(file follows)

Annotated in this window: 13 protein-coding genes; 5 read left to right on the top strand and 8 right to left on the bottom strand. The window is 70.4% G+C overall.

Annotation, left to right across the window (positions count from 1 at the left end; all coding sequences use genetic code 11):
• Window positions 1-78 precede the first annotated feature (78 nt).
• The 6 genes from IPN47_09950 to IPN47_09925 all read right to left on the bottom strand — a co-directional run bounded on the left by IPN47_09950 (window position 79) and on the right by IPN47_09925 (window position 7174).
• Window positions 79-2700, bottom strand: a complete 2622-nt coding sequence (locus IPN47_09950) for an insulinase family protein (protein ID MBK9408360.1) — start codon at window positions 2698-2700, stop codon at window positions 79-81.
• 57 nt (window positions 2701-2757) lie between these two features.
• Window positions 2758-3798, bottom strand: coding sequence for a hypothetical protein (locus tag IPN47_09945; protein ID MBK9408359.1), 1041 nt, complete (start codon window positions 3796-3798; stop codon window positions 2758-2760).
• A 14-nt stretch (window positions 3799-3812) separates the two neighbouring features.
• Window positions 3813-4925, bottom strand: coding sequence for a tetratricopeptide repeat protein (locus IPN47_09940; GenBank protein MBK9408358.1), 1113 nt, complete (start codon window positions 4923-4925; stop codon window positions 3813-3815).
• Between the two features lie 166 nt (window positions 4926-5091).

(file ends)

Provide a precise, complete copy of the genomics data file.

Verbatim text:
Annotated in this window: 13 protein-coding genes; 5 read left to right on the top strand and 8 right to left on the bottom strand. The window is 70.4% G+C overall.

Annotation, left to right across the window (positions count from 1 at the left end; all coding sequences use genetic code 11):
• Window positions 1-78 precede the first annotated feature (78 nt).
• The 6 genes from IPN47_09950 to IPN47_09925 all read right to left on the bottom strand — a co-directional run bounded on the left by IPN47_09950 (window position 79) and on the right by IPN47_09925 (window position 7174).
• Window positions 79-2700, bottom strand: a complete 2622-nt coding sequence (locus IPN47_09950) for an insulinase family protein (protein ID MBK9408360.1) — start codon at window positions 2698-2700, stop codon at window positions 79-81.
• 57 nt (window positions 2701-2757) lie between these two features.
• Window positions 2758-3798, bottom strand: coding sequence for a hypothetical protein (locus tag IPN47_09945; protein ID MBK9408359.1), 1041 nt, complete (start codon window positions 3796-3798; stop codon window positions 2758-2760).
• A 14-nt stretch (window positions 3799-3812) separates the two neighbouring features.
• Window positions 3813-4925, bottom strand: coding sequence for a tetratricopeptide repeat protein (locus IPN47_09940; GenBank protein MBK9408358.1), 1113 nt, complete (start codon window positions 4923-4925; stop codon window positions 3813-3815).
• Between the two features lie 166 nt (window positions 4926-5091).